Many nonprofit housing developers challenged with rising operating costs wonder why their properties are not exempt from real estate taxes. I want to explain why this is so and what developers can do about it. This will be the first of three parts about taxes– why you owe them (even though you are a nonprofit) and what you might do to reduce that expense.
So: why do nonprofit housing developers have to pay real estate taxes on projects developed to serve low
income families and seniors? On the face of it, this does not make a lot of sense. Major health care nonprofits and religious organizations do not pay taxes on their real estate. It seems unfair that nonprofit housing developers– whose work is mission driven– must pay taxes on the projects they develop. The answer to this puzzle lies in the language of the Massachusetts tax exemption statute, G.L. c. 59, §5(a), Clause Third. The statute provides:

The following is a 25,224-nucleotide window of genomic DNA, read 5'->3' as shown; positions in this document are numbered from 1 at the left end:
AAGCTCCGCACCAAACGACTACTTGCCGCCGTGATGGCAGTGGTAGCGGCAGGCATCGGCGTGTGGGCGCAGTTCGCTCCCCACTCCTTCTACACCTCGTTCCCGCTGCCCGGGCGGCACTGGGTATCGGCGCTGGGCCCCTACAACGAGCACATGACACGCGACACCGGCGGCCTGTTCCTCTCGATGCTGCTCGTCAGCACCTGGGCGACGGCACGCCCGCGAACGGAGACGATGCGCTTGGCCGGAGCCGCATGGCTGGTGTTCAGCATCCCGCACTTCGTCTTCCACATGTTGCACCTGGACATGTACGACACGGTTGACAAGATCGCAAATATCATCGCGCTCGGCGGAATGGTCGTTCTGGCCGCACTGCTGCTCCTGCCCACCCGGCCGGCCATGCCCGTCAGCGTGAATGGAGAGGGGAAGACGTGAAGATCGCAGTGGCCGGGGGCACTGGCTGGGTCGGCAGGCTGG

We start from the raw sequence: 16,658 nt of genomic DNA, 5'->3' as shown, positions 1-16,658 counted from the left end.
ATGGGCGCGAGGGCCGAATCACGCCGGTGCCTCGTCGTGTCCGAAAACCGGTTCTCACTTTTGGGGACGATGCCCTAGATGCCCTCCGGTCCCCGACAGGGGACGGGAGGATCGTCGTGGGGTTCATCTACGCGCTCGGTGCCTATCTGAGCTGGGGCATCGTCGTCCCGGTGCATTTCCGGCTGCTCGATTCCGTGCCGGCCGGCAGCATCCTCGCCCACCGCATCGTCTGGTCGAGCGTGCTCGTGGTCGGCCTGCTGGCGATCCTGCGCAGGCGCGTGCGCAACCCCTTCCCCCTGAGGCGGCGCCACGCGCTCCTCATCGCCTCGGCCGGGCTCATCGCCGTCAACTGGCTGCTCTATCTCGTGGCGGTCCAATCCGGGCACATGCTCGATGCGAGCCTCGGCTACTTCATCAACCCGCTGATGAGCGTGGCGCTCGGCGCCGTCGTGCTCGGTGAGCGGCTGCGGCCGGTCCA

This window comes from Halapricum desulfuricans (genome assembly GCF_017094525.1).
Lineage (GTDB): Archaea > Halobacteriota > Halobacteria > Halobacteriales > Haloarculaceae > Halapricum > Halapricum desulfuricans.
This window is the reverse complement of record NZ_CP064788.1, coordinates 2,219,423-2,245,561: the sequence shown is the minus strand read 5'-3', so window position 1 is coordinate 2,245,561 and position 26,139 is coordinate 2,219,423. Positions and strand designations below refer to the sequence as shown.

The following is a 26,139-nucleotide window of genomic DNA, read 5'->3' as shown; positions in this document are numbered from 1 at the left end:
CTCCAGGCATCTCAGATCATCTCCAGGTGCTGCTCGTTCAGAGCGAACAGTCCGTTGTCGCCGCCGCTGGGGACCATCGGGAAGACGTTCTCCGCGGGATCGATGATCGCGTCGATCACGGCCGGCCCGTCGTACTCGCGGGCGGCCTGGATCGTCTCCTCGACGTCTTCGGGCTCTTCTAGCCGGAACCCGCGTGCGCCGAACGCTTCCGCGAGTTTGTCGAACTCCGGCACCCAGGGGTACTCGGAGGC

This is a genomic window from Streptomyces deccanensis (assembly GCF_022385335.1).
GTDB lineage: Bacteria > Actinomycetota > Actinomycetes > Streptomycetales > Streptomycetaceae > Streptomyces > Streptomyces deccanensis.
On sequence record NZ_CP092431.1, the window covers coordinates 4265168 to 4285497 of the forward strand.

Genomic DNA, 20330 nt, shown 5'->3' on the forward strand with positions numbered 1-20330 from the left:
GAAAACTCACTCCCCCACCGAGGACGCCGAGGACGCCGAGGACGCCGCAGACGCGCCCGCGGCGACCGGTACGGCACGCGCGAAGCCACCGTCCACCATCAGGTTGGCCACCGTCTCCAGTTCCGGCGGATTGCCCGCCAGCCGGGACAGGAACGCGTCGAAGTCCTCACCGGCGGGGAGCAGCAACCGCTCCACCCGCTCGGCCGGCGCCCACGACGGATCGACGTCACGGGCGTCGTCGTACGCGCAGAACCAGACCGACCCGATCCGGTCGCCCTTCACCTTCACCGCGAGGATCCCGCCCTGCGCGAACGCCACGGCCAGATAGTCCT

The following property shall be exempt from taxation . . . :
Third, . . . real estate owned by or held in trust for a charitable organization and occupied by it or its officers for the purposes for which it is organized . . . . .
One problem for nonprofit housing developers has been the “occupancy” requirement: the property must be occupied by the charity or its officers. Neither rental housing nor housing developed for home ownership meet this requirement, though ironically, if a nonprofit owns its own administrative offices, those offices would be exempt from taxation.
Another problem that sometimes confronts a nonprofit developer using low income housing tax credits as a source of development capital can be the form of the entity owning the real estate. In order to qualify for the charitable exemption from real estate taxation, the owner of the property (the taxpayer) must be a corporation. Limited liability companies and partnerships do not qualify for the exemption.
Next up: is there a way for a small project to reduce its real estate tax liability?